Magenta Sauerkraut

By: Rachel Enright
Magenta Sauerkraut
Homemade probiotic goodness that’s excellent for your gut. LIVE probiotics are better utilised by the body and build a healthy and robust digestive system which assists with mood, energy, hormonal balance and immunity. Great as a side to savoury dishes and salads!


  1. You will need a fermentation container, some fermentation weights, a large mixing bowl, and a knife. Make sure your equipment and work surface are all clean, as dirt can contaminate and affect probiotic growth.
  2. Remove the outer leaves of the cabbage, (I save about 4 from each to use later). Slice the cabbage very thinly and place in the mixing bowl. A food processor with a big blade works well, too.
  3. With clean hands, add the salt and mix thoroughly around the cabbage for about 10 minutes. This will release some of the cabbage’s natural juices.
  4. Put the sliced cabbage in your container. Pack tightly by pushing down so the natural juices cover as much of the cabbage as possible. You might have to add extra salt water to ensure the cabbage is completely covered. (I mix one cup of filtered water with a teaspoon of salt.)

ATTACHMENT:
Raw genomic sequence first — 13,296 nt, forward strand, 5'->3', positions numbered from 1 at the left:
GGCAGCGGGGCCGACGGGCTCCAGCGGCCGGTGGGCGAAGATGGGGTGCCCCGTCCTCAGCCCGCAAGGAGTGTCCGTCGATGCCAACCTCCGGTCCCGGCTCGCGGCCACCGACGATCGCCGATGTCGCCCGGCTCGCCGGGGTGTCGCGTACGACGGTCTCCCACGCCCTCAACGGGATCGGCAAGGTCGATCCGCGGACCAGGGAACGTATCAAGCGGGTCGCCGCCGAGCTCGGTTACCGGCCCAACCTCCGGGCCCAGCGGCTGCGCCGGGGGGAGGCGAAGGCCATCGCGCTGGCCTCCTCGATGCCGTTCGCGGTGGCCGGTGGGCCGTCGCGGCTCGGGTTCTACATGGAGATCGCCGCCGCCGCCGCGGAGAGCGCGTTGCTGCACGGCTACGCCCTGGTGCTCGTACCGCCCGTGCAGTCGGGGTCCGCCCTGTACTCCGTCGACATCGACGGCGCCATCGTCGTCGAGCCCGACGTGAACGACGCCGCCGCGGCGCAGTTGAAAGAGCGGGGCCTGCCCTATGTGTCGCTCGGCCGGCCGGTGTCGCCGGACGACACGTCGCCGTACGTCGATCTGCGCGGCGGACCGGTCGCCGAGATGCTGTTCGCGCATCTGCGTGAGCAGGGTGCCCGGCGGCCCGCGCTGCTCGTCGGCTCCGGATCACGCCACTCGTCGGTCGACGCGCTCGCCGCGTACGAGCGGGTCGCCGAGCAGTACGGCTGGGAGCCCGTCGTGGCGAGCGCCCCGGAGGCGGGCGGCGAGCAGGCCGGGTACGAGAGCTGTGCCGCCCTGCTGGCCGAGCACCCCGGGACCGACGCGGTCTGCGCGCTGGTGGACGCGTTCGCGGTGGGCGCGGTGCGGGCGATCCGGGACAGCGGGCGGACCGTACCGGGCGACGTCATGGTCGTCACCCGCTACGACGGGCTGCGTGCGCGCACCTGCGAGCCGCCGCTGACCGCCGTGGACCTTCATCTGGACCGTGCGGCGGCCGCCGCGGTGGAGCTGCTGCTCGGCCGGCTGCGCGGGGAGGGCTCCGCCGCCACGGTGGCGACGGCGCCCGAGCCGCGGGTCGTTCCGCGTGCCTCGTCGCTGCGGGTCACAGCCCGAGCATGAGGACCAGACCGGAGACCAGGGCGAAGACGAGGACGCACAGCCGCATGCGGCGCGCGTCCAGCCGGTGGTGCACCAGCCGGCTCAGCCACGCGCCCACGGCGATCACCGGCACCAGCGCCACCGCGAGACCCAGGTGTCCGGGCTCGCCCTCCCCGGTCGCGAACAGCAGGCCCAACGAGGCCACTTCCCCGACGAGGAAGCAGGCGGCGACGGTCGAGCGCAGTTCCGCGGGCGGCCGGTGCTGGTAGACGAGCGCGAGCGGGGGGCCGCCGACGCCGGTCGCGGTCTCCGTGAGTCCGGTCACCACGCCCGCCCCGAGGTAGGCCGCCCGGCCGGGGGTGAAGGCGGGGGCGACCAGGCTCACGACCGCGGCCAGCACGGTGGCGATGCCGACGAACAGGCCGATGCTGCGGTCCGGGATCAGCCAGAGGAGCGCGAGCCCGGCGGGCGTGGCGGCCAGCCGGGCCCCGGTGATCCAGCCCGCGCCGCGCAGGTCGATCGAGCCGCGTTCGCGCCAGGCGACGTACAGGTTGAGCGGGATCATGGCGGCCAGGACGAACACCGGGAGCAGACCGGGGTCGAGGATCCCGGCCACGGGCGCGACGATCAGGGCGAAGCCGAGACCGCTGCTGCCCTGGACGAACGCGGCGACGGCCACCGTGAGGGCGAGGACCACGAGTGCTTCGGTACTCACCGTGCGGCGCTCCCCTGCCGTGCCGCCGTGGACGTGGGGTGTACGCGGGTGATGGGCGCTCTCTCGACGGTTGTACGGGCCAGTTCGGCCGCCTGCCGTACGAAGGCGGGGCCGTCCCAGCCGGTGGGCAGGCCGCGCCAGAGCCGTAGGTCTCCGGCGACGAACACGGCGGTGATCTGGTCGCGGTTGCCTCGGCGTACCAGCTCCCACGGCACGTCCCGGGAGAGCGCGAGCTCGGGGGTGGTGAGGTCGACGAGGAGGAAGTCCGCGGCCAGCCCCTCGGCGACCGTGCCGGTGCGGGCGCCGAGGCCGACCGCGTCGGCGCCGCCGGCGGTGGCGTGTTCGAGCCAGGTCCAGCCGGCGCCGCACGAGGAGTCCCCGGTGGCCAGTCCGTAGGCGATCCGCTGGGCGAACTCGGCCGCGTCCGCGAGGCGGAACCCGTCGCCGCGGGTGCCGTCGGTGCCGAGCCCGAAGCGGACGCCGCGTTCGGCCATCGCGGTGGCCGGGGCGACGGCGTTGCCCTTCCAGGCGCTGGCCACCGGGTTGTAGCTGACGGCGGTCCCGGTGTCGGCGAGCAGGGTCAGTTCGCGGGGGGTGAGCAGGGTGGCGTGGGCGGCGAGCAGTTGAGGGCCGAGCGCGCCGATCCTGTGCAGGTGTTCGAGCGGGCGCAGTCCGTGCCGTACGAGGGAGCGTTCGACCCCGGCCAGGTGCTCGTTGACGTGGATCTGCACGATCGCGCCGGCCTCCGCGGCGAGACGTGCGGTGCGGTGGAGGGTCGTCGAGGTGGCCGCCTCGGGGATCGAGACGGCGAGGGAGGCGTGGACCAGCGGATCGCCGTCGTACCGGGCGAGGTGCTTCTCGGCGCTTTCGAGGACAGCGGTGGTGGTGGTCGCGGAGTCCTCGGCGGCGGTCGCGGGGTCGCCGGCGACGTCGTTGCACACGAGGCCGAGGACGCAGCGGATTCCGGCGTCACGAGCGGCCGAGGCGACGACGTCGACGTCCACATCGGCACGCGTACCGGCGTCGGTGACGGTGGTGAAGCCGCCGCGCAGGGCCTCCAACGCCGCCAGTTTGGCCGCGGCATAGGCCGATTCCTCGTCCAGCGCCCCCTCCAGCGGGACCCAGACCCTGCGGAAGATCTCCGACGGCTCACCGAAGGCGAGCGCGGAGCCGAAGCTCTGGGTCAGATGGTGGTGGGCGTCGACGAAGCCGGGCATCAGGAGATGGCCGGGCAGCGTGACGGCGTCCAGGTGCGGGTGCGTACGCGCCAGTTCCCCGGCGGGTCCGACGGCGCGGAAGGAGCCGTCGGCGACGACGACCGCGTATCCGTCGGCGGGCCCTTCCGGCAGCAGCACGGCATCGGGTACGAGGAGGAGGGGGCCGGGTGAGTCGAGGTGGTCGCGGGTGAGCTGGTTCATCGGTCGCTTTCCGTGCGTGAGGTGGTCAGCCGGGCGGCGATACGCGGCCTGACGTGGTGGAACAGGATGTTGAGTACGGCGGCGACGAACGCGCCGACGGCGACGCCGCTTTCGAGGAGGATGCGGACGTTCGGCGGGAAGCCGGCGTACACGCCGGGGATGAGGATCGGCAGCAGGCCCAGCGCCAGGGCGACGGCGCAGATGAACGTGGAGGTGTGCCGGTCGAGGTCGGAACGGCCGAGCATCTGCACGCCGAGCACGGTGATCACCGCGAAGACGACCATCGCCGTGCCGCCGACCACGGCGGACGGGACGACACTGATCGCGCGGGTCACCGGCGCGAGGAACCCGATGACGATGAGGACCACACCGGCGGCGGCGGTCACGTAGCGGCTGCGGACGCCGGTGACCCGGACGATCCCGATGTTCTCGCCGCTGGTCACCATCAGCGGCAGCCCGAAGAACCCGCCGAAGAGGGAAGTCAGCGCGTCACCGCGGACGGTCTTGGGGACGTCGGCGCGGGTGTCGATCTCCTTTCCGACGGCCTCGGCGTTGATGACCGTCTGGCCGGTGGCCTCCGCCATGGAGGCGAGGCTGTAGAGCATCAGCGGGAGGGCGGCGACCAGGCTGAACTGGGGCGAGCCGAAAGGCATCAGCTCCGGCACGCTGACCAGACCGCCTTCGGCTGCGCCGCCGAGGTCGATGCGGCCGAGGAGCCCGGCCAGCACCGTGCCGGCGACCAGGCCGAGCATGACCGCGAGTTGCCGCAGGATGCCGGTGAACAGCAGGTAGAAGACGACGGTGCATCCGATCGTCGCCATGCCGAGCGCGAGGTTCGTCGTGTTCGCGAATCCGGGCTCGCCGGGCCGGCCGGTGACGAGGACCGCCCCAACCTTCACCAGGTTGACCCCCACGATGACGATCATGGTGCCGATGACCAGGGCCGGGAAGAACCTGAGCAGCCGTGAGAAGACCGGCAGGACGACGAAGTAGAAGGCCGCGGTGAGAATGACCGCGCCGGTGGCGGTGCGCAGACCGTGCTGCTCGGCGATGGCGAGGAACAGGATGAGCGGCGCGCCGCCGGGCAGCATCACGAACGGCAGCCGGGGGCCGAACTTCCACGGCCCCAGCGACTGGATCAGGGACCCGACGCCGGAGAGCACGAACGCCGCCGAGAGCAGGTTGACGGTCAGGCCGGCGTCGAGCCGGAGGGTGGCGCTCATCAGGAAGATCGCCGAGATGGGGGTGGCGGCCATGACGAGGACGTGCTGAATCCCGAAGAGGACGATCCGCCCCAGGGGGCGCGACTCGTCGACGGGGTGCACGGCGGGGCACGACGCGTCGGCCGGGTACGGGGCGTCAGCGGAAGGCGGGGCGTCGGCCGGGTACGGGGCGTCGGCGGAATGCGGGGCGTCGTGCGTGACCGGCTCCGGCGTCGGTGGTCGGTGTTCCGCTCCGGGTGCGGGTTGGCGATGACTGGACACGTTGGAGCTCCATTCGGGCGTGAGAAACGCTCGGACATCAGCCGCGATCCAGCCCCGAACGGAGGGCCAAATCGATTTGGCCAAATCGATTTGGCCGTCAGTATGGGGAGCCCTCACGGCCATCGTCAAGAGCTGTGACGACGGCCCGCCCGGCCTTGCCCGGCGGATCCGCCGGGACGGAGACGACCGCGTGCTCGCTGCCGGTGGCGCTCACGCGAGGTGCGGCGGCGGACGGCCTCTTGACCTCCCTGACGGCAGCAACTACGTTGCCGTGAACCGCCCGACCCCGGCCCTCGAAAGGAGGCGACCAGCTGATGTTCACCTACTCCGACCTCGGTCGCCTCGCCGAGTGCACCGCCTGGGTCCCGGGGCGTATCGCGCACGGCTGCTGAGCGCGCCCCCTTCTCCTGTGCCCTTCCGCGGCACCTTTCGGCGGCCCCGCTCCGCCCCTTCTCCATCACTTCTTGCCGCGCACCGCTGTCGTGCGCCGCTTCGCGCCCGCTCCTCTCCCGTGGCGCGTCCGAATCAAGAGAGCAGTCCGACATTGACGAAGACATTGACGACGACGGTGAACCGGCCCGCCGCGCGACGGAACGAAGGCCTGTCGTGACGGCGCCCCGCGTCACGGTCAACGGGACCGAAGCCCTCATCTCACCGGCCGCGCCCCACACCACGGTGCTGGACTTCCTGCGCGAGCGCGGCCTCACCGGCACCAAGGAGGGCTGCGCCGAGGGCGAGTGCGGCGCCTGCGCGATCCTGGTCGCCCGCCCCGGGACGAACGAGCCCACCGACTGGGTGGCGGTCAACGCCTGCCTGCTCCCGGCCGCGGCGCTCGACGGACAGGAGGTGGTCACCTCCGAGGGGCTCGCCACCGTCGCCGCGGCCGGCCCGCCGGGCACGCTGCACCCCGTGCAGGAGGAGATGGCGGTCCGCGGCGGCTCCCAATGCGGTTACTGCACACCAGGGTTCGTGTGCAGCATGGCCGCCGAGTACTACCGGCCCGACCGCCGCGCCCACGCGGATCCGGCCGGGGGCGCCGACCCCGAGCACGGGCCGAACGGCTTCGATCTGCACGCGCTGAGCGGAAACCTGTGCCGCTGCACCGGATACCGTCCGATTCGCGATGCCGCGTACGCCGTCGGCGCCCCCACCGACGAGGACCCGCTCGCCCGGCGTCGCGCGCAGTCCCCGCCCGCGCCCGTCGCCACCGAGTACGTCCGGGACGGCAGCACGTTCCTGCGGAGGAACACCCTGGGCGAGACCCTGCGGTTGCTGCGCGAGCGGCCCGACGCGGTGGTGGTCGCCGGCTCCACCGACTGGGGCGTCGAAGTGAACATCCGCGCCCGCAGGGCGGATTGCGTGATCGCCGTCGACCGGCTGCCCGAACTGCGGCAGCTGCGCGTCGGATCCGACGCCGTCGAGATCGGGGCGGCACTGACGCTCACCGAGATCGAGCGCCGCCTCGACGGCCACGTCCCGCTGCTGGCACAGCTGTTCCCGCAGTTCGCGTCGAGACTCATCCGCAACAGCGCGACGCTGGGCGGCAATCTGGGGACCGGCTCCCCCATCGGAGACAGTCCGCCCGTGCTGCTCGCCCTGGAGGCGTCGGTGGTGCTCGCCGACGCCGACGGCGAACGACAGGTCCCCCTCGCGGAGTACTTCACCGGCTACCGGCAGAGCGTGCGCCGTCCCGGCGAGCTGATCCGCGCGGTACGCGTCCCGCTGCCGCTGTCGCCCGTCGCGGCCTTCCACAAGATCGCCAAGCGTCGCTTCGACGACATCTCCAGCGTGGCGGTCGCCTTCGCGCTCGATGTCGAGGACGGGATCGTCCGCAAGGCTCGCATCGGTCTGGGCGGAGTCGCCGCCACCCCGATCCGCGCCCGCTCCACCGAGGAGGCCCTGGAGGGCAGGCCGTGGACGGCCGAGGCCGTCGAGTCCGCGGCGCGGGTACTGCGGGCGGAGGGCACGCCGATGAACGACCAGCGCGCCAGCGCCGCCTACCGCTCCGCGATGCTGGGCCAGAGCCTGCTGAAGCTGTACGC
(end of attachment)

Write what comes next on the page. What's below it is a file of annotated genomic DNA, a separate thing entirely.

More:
5. Then layer a few of the saved outer cabbage leaves on top and add the weights to hold the cabbage underwater.
  6. Cover the jars with a clean cloth and elastic band so bugs can’t enter. Leave on the countertop at room temperature.
  7. Wait and watch it ferment, checking and tasting daily. It will ferment differently depending on the climate. Fermentation is faster in warmer weather and it’s normal to see some bubbles, froth, or a little slimy discoloured cabbage on the top. Just skim off and remove. (You don’t want to see mould growing!)
  8. Once at its desired tang (usually a few weeks), pack fermented cabbage into smaller jars and store in the fridge. Will keep for months.

Extra Notes

I personally use a crockpot for the fermentation process but you may also use a big ceramic or glass jar. I advise against using plastic or metal. Clean, non-porous rocks can be used as fermentation weights.

Extra Notes

Also, don’t limit your choices to cabbage alone. Experiment with other vegetables or add caraway seeds.
More about the Author

Rachel Enright

Rachel has 28 years experience as a holistic lifestyle coach. She completed her B.H.Sc. in Nutritional Medicine and has been a whole foods vegetarian chef for close to 30 years, working in the USA, Central America, Mexico, and Thailand. Rachel loves healing through a whole foods diet, has specialised in working with kids with spectrum disorders, and women's health.

★ Reviews

Our Customer Reviews

7247 reviews
life saving........
Literally a Lifesaver
Very helpfil
Happy Healthy recommendation!